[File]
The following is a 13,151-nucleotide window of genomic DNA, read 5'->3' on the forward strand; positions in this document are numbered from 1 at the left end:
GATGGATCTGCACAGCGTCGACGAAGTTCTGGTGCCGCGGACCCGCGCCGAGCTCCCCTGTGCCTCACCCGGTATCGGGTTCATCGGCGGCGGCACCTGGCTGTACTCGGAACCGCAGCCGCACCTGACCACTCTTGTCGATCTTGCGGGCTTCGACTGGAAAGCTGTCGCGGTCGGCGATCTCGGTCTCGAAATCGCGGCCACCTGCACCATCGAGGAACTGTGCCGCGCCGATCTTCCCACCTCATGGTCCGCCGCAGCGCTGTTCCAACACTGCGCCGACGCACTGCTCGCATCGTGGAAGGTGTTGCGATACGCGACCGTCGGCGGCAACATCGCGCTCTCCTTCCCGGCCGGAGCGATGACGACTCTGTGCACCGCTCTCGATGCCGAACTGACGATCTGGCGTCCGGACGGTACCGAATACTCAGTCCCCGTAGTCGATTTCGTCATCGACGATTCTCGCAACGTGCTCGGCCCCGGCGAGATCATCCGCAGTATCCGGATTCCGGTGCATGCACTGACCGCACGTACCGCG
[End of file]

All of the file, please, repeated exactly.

The following is a 13,151-nucleotide window of genomic DNA, read 5'->3' on the forward strand; positions in this document are numbered from 1 at the left end:
GATGGATCTGCACAGCGTCGACGAAGTTCTGGTGCCGCGGACCCGCGCCGAGCTCCCCTGTGCCTCACCCGGTATCGGGTTCATCGGCGGCGGCACCTGGCTGTACTCGGAACCGCAGCCGCACCTGACCACTCTTGTCGATCTTGCGGGCTTCGACTGGAAAGCTGTCGCGGTCGGCGATCTCGGTCTCGAAATCGCGGCCACCTGCACCATCGAGGAACTGTGCCGCGCCGATCTTCCCACCTCATGGTCCGCCGCAGCGCTGTTCCAACACTGCGCCGACGCACTGCTCGCATCGTGGAAGGTGTTGCGATACGCGACCGTCGGCGGCAACATCGCGCTCTCCTTCCCGGCCGGAGCGATGACGACTCTGTGCACCGCTCTCGATGCCGAACTGACGATCTGGCGTCCGGACGGTACCGAATACTCAGTCCCCGTAGTCGATTTCGTCATCGACGATTCTCGCAACGTGCTCGGCCCCGGCGAGATCATCCGCAGTATCCGGATTCCGGTGCATGCACTGACCGCACGTACCGCG